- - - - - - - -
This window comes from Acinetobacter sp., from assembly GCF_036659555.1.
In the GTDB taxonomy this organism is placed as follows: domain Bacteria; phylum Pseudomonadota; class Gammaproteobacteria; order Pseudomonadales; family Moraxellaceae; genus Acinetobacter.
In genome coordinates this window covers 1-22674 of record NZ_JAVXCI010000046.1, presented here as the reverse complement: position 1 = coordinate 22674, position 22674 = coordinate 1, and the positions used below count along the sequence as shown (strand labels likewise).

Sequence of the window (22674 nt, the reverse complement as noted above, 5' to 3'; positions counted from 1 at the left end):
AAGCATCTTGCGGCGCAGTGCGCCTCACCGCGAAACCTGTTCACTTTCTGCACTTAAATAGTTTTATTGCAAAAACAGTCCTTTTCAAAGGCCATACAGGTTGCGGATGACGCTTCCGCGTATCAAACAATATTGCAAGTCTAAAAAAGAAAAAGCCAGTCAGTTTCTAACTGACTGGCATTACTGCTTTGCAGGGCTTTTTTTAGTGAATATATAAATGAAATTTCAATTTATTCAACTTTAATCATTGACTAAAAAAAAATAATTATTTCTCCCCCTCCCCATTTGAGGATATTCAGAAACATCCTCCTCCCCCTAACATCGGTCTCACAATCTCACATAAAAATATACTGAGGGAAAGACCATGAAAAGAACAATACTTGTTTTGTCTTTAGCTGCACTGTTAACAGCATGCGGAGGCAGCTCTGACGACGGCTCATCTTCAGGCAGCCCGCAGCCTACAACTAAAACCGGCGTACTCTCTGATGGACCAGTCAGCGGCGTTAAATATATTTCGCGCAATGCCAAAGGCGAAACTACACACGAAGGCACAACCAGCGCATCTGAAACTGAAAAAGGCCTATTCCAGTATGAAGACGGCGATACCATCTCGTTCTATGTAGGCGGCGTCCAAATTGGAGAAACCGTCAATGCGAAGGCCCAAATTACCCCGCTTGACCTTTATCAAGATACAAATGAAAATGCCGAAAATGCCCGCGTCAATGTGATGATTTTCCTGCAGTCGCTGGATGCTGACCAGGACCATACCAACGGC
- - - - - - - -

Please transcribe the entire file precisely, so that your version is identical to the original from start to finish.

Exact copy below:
This window comes from Acinetobacter sp., from assembly GCF_036659555.1.
In the GTDB taxonomy this organism is placed as follows: domain Bacteria; phylum Pseudomonadota; class Gammaproteobacteria; order Pseudomonadales; family Moraxellaceae; genus Acinetobacter.
In genome coordinates this window covers 1-22674 of record NZ_JAVXCI010000046.1, presented here as the reverse complement: position 1 = coordinate 22674, position 22674 = coordinate 1, and the positions used below count along the sequence as shown (strand labels likewise).

Sequence of the window (22674 nt, the reverse complement as noted above, 5' to 3'; positions counted from 1 at the left end):
AAGCATCTTGCGGCGCAGTGCGCCTCACCGCGAAACCTGTTCACTTTCTGCACTTAAATAGTTTTATTGCAAAAACAGTCCTTTTCAAAGGCCATACAGGTTGCGGATGACGCTTCCGCGTATCAAACAATATTGCAAGTCTAAAAAAGAAAAAGCCAGTCAGTTTCTAACTGACTGGCATTACTGCTTTGCAGGGCTTTTTTTAGTGAATATATAAATGAAATTTCAATTTATTCAACTTTAATCATTGACTAAAAAAAAATAATTATTTCTCCCCCTCCCCATTTGAGGATATTCAGAAACATCCTCCTCCCCCTAACATCGGTCTCACAATCTCACATAAAAATATACTGAGGGAAAGACCATGAAAAGAACAATACTTGTTTTGTCTTTAGCTGCACTGTTAACAGCATGCGGAGGCAGCTCTGACGACGGCTCATCTTCAGGCAGCCCGCAGCCTACAACTAAAACCGGCGTACTCTCTGATGGACCAGTCAGCGGCGTTAAATATATTTCGCGCAATGCCAAAGGCGAAACTACACACGAAGGCACAACCAGCGCATCTGAAACTGAAAAAGGCCTATTCCAGTATGAAGACGGCGATACCATCTCGTTCTATGTAGGCGGCGTCCAAATTGGAGAAACCGTCAATGCGAAGGCCCAAATTACCCCGCTTGACCTTTATCAAGATACAAATGAAAATGCCGAAAATGCCCGCGTCAATGTGATGATTTTCCTGCAGTCGCTGGATGCTGACCAGGACCATACCAACGGC